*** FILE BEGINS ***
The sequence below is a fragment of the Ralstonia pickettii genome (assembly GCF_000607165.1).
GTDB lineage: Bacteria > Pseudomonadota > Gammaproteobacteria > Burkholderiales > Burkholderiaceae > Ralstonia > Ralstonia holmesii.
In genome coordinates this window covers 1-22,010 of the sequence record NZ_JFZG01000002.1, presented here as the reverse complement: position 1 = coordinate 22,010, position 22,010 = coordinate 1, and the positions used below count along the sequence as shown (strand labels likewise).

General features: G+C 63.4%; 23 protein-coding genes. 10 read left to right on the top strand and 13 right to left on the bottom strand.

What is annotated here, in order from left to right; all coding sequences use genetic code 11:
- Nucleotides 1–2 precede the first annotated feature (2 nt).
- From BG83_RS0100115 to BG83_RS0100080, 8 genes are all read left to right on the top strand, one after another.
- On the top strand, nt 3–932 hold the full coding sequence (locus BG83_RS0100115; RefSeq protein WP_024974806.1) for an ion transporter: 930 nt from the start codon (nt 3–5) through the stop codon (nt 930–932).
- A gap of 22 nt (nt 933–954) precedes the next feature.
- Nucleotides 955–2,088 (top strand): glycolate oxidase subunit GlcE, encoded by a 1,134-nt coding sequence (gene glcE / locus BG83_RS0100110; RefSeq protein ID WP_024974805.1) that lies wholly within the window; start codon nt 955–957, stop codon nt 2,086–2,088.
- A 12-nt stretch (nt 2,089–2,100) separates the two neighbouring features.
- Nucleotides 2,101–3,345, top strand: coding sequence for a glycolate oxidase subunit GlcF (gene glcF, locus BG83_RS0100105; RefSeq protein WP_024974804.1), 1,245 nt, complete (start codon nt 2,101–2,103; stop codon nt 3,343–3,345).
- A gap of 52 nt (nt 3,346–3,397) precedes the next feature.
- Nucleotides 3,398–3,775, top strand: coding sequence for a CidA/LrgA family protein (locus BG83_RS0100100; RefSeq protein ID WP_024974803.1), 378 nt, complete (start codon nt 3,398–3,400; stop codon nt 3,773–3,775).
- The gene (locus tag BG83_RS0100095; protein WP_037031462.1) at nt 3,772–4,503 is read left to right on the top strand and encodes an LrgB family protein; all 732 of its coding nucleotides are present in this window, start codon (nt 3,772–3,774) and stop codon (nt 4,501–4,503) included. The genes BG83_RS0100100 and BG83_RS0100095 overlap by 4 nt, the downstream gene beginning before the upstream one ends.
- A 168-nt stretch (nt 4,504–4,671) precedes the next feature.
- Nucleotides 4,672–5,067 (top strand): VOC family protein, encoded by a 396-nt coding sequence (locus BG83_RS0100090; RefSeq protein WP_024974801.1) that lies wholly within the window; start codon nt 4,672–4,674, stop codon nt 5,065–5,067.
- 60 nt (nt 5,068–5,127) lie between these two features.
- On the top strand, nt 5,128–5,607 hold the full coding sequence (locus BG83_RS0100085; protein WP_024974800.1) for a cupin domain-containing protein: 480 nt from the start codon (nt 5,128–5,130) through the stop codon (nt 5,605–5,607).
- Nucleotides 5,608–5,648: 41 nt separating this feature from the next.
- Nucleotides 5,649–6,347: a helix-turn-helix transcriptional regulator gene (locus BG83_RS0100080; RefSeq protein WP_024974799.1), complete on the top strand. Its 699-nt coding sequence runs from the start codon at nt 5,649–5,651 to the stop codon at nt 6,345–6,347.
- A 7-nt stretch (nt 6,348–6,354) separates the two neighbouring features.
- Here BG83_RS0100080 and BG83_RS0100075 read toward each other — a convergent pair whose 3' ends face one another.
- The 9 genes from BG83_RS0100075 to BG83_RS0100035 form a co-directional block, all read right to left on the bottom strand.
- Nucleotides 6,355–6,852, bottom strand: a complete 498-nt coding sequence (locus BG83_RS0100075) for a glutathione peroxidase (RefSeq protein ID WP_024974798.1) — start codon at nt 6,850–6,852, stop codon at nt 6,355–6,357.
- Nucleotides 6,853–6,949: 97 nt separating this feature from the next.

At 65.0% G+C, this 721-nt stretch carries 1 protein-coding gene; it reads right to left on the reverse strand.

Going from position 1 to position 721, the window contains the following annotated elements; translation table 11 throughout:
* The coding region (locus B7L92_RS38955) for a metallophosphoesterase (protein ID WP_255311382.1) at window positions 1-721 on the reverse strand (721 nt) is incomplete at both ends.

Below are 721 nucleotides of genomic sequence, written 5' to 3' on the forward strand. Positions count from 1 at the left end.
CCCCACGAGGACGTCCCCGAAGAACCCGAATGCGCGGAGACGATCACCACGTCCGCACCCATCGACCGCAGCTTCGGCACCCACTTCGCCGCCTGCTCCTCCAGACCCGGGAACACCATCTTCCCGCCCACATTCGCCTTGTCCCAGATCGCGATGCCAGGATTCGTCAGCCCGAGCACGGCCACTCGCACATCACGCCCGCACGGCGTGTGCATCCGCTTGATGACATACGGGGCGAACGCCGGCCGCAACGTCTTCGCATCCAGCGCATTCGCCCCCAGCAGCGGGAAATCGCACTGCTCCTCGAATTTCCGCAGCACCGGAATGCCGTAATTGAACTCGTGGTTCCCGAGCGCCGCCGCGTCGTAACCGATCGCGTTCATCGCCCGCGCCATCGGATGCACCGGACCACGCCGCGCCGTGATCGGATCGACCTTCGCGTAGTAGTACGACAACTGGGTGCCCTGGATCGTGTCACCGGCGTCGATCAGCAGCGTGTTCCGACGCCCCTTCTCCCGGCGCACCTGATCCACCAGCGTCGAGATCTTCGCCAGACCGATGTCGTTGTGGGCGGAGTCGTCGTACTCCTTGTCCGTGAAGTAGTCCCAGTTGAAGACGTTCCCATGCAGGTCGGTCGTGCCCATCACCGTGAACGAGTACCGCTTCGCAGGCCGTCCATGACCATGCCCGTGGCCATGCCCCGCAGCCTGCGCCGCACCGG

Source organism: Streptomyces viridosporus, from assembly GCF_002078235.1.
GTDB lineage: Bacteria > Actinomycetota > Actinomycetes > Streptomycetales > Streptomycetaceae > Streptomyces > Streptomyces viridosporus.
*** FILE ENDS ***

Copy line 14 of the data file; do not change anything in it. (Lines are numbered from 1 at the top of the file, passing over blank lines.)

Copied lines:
- Nucleotides 3,398–3,775, top strand: coding sequence for a CidA/LrgA family protein (locus BG83_RS0100100; RefSeq protein ID WP_024974803.1), 378 nt, complete (start codon nt 3,398–3,400; stop codon nt 3,773–3,775).